- Between 2001 and 2015, love was the officially recorded reason for 38,585 murders and culpable homicide cases.
- Terror, on the other hand, killed 20,000 people, including civilians and security forces, in the same period.
- In suicides, West Bengal leads the list, despite the fact that data for 2012 was not available for the state.
(AP photo used for representation)
Between 2001 and 2015, love was the officially recorded reason for 38,585 murders and culpable homicide cases. Government records also link it with 79,189 suicides. Further, 2.6 lakh kidnapping cases were also filed in this period where marriage was mentioned as the motive of ‘abducting’ women.
That’s an average of seven murder cases, 14 suicides and 47 kidnapping cases – mostly because somebody eloped and kith and kin are uncomfortable with that idea — every day. Terror, on the other hand, killed 20,000 people, including civilians and security forces, in the same period. The data shows that Andhra Pradesh, followed by Uttar Pradesh, Maharashtra, Tamil Nadu and Madhya Pradesh have witnessed the highest number of murder cases where love was the stated motive.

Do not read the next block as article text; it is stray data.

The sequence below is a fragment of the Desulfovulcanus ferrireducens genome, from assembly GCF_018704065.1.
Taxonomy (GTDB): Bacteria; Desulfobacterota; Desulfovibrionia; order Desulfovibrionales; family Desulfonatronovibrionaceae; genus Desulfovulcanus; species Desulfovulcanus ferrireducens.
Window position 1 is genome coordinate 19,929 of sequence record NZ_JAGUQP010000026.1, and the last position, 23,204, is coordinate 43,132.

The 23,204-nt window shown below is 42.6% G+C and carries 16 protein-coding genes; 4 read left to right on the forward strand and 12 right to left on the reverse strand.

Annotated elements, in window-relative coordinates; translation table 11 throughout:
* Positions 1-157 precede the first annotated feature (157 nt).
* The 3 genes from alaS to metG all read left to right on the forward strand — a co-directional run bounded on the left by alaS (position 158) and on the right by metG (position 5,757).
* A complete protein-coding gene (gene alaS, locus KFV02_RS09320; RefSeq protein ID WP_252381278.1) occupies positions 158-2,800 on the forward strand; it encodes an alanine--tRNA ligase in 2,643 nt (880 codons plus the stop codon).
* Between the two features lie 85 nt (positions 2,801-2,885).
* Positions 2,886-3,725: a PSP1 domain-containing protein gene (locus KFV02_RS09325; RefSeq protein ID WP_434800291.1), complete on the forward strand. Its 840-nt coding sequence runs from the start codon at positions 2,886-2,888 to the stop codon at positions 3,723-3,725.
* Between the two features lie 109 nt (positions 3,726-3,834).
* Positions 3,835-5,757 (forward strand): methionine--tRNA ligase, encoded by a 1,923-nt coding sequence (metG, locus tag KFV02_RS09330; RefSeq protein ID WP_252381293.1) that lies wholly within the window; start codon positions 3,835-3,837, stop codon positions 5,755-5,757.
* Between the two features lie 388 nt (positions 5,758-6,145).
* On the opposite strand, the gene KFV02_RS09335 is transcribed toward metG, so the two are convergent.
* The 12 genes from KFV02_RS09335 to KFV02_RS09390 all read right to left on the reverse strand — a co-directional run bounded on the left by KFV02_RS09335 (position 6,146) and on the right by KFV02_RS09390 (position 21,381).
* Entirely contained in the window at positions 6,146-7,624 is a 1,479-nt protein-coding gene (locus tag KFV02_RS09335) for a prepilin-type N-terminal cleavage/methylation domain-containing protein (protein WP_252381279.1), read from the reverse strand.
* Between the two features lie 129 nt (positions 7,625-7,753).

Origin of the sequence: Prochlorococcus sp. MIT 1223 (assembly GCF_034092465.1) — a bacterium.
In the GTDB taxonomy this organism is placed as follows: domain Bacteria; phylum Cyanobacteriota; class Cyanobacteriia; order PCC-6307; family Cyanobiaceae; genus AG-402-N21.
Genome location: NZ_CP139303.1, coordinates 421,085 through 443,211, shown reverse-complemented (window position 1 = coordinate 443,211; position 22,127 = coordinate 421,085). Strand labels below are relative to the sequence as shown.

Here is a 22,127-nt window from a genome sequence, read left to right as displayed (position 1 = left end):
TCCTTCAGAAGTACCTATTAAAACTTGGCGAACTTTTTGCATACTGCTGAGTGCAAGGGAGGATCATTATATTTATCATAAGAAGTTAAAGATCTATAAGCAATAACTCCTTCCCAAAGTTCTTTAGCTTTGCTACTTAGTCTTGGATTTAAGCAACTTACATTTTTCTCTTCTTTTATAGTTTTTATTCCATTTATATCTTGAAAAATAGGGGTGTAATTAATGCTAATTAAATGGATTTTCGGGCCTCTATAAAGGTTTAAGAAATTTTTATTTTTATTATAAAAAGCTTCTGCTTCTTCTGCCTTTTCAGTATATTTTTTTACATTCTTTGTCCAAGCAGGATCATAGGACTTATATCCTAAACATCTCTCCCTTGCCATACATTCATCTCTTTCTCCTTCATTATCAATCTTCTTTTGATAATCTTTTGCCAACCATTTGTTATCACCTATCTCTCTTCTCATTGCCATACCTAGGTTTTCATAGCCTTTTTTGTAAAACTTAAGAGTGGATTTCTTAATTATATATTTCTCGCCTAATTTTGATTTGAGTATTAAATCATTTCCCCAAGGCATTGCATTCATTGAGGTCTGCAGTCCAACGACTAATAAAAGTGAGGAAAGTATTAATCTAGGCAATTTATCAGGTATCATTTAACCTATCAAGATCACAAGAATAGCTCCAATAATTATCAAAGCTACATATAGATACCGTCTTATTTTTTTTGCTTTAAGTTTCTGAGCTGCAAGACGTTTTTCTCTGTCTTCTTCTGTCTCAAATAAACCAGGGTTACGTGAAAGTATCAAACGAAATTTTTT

Each witnessed over 3,000 such cases in this period. Of course, bigger states with large populations understandably will have more cases. These cases include both jilted men turning violent, despondent lovers ending their lives as well as murders committed because of the social outrage over love affairs that unsettle class and caste hierarchies.
“To understand this violence in oppressing a person’s exercise of choice when it comes to marriage, one has to understand patriarchy and caste system,” says retired professor Uma Chakravarti who has done extensive work on gender.
Caste is a way to control resources and can only survive by strict control on marriages+ . Both patriarchy and caste survive through violence and that explains the use of violent means against people who threatens this hierarchy, she explains.
“Most of these are institutionally abetted suicides,” says documentary filmmaker Nakul Singh Sawhney who made the 2012 documentary ‘Izzatnagri ki Asabhya Betiyan’ (Immoral Daughters in the Land of Honour) which revolves around the resistance of women against khap panchayats in Haryana and western UP.
“Many of these suicides are the result of a hopeless situation created when the state leaves its citizen to be targeted by autocratic institutions that want to maintain caste and class hierarchy,” says Jagmati Sangwan of the All-India Democratic Women’s Association (AIDWA). “One has to understand that even today the control of family on apparently independent individuals has remained intact and through family there is a social control on marriage,” adds Chakravarti.
Although the numbers are staggering, experts believe there is massive under-reporting in states like Haryana and parts of western Uttar Pradesh where the local police is often either directly involved or turns a blind eye to honour killings as many of the policemen come from the same milieu.